“I think, therefore I am”
– Rene Descartes
People are very interesting in very many ways. One of the ways we are interesting is in the degree to which we will go to avoid a conversation. No not all conversation but certain kinds of conversation.
As human beings we have the capacity to take all the variables of a certain situation and look into the future to predict types of outcomes. Not only do we have the capacity to do this we actually enjoy doing this and have develop an entire entertainment sector around our ability to take current variables and predict outcomes – it’s called gambling and we enjoy it so much it is actually a recognized addiction among people.
We do this all of the time. Our very existence depends largely on our predictive abilities. When I am driving I need to be able to consider all variables to determine whether the car at the intersection in front of me is going to pull into traffic or wait – get it wrong and it could mean the end of my life and/or others.
This is how wired we are to predict the future.
We are also wired for survival. The two are actually intrinsically intertwined – prediction and self-preservation. So if we predict at either a conscious or unconscious level failure or even the possibility of failure we work very hard to avoid such an outcome – even placing ourselves into a kind of neutral purgatory rather than come to a conclusion.
This is all a preface to my thoughts on life.
There was a time when thinkers, philosophers, scientists and people in general spent vast amounts of time thinking about the nature of life. What is it? When does it begin? When does it end? Does it begin? Does it end? etc.
Of course such thinking has always invited risk and criticism because one does not have to go too far down such thought paths before running into cross-roads where the path can head in a direction that frightens people.
For instance there was a time when walking too far down the path of philosophizing about life actually having an end with no possibility of eternity meant scaring some people so bad that they would actually brand you a heretic and seek your death. Such an outcome was designed to limit thinking in such ways and was, unsurprisingly, fairly successful.
For years I have been frustrated by western culture’s refusal to allow conversation and investigation into the theme of life – particularly of when it begins.
I think I understand why we are not tolerant of this conversation but it still makes me unhappy and discontent.
We live in a culture rife with thought wars. Ideologies are clashing left and right at the tectonic pressure points of culture, religion, politics, and more to such a violent degree that all sorts of false dichotomies are being forged forcing people into a Yes or No, with us or against us, binary kind of mentality that betrays the complexity of even the simplest discussion.
In the case of discussing the nature of life in the western world there are all kinds of fears about the paths this conversation could lead us down – our conclusions could have significant impact one way or the other on hot button issues like the death penalty, abortion, eugenics, animal cruelty, and war to name a few.
So in the face of these things and a fear of possible conclusions (such as limiting or allowing the death penalty, abortion and war) we move into a kind of thought paralysis, content to allow only the radical fringes at both ends of the argument to battle it out because their conclusions are too mad to be taken seriously.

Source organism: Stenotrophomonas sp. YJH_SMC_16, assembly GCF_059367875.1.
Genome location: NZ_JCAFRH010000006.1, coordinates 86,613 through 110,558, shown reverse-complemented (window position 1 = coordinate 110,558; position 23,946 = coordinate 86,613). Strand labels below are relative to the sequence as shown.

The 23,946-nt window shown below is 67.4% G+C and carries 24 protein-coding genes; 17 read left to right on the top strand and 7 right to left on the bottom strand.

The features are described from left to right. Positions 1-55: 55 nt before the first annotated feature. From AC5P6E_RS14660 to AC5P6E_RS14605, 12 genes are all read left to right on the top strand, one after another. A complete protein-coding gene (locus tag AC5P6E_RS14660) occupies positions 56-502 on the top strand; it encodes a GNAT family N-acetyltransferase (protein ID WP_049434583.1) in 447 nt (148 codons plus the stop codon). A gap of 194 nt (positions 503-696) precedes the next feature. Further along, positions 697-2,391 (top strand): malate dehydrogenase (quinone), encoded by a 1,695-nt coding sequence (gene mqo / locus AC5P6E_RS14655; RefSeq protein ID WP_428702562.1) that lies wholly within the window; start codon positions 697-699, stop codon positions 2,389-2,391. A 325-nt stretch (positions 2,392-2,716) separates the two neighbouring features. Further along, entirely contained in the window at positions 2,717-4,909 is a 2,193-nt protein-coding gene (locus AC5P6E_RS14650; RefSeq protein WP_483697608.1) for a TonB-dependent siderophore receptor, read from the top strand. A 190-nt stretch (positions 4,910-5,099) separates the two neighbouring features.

The problem of course is that while we may not be talking about these things we are thinking about them. In fact we are thinking about these things constantly. Unfortunately given our relational/communal wiring, problems arise in people who spend all of their time thinking and none of their time talking – a kind of interior pressure builds that threatens to blow up all of ourselves and the people around us in ways we cannot control and do an injustice to our real intent – discourse.
We are designed for dialogue…even the most introverted of us. We require other minds to bounce our ideas off of and share with so we might reform, and refine our thinking regardless of the paths it leads us down.
When we stop communicating about subjects (like the nature of life) because we are afraid of the possible paths such a conversation may go down we create a tense, pressure-filled environment that forces us into angry, combative postures when even the slightest reference to the subject arises. Then, instead of furthering our understanding about things we simply takes turns lashing out and hurting one-another in spectacular and reactive fashion – creating an environment where we never want to talk about these things.
This is the place our culture is at in so many areas right now around the world. This is the atmosphere that makes war easier to justify and turns hatemongers into heroes. It is a place of intolerance and ignorance and it is beneath the dignity of what it can mean to be human.
I have no well-thought out and complex solutions other than talking. We must, at all costs, keep the conversations going…even when they threaten to force us down paths we’d rather not go. We must be allowed to speak about things like life, death, war, privacy, culture, religion, science, climate change, etc. in the public square and we must be able to do so without fear of retaliation or punishment or excommunication or even death etc.
To be able to engage in public discourse is to preserve the sanity of our species and not simply settle for the simple existence of “I think therefore I am” but to forge into the more bountiful place of “We talk therefore we are”.
2 thoughts on “The Difficult Conversations”
Would you agree that fear is a foundational prerequisite from which destructive conflict emerges?
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